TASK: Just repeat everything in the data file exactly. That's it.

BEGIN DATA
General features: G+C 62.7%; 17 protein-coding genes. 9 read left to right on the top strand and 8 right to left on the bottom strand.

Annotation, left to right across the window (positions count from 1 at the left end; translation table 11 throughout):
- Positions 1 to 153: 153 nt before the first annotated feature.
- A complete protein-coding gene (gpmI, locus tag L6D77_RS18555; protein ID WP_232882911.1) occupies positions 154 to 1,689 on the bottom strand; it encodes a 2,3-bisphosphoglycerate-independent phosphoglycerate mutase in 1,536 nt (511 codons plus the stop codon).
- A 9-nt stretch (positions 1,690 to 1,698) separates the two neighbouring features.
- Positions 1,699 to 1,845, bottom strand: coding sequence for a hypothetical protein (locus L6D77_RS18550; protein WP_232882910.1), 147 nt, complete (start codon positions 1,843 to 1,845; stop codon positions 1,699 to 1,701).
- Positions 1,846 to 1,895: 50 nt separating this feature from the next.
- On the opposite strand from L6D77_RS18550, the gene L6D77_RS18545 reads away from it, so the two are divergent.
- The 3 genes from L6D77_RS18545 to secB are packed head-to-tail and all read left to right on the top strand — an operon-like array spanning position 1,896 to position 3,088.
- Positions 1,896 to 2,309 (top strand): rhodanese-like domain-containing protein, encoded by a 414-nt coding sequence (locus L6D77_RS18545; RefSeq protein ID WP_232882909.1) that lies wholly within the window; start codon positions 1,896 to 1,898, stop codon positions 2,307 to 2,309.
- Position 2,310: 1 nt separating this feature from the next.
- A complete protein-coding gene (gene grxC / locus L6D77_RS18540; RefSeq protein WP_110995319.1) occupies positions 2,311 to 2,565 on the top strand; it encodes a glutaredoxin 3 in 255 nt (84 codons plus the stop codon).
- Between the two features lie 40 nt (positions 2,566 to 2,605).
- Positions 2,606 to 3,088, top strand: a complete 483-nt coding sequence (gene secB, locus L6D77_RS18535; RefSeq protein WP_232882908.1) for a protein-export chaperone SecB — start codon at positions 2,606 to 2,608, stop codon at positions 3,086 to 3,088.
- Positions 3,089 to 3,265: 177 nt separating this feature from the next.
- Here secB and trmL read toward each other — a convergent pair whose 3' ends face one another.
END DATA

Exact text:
General features: G+C 62.7%; 17 protein-coding genes. 9 read left to right on the top strand and 8 right to left on the bottom strand.

Annotation, left to right across the window (positions count from 1 at the left end; translation table 11 throughout):
- Positions 1 to 153: 153 nt before the first annotated feature.
- A complete protein-coding gene (gpmI, locus tag L6D77_RS18555; protein ID WP_232882911.1) occupies positions 154 to 1,689 on the bottom strand; it encodes a 2,3-bisphosphoglycerate-independent phosphoglycerate mutase in 1,536 nt (511 codons plus the stop codon).
- A 9-nt stretch (positions 1,690 to 1,698) separates the two neighbouring features.
- Positions 1,699 to 1,845, bottom strand: coding sequence for a hypothetical protein (locus L6D77_RS18550; protein WP_232882910.1), 147 nt, complete (start codon positions 1,843 to 1,845; stop codon positions 1,699 to 1,701).
- Positions 1,846 to 1,895: 50 nt separating this feature from the next.
- On the opposite strand from L6D77_RS18550, the gene L6D77_RS18545 reads away from it, so the two are divergent.
- The 3 genes from L6D77_RS18545 to secB are packed head-to-tail and all read left to right on the top strand — an operon-like array spanning position 1,896 to position 3,088.
- Positions 1,896 to 2,309 (top strand): rhodanese-like domain-containing protein, encoded by a 414-nt coding sequence (locus L6D77_RS18545; RefSeq protein ID WP_232882909.1) that lies wholly within the window; start codon positions 1,896 to 1,898, stop codon positions 2,307 to 2,309.
- Position 2,310: 1 nt separating this feature from the next.
- A complete protein-coding gene (gene grxC / locus L6D77_RS18540; RefSeq protein WP_110995319.1) occupies positions 2,311 to 2,565 on the top strand; it encodes a glutaredoxin 3 in 255 nt (84 codons plus the stop codon).
- Between the two features lie 40 nt (positions 2,566 to 2,605).
- Positions 2,606 to 3,088, top strand: a complete 483-nt coding sequence (gene secB, locus L6D77_RS18535; RefSeq protein WP_232882908.1) for a protein-export chaperone SecB — start codon at positions 2,606 to 2,608, stop codon at positions 3,086 to 3,088.
- Positions 3,089 to 3,265: 177 nt separating this feature from the next.
- Here secB and trmL read toward each other — a convergent pair whose 3' ends face one another.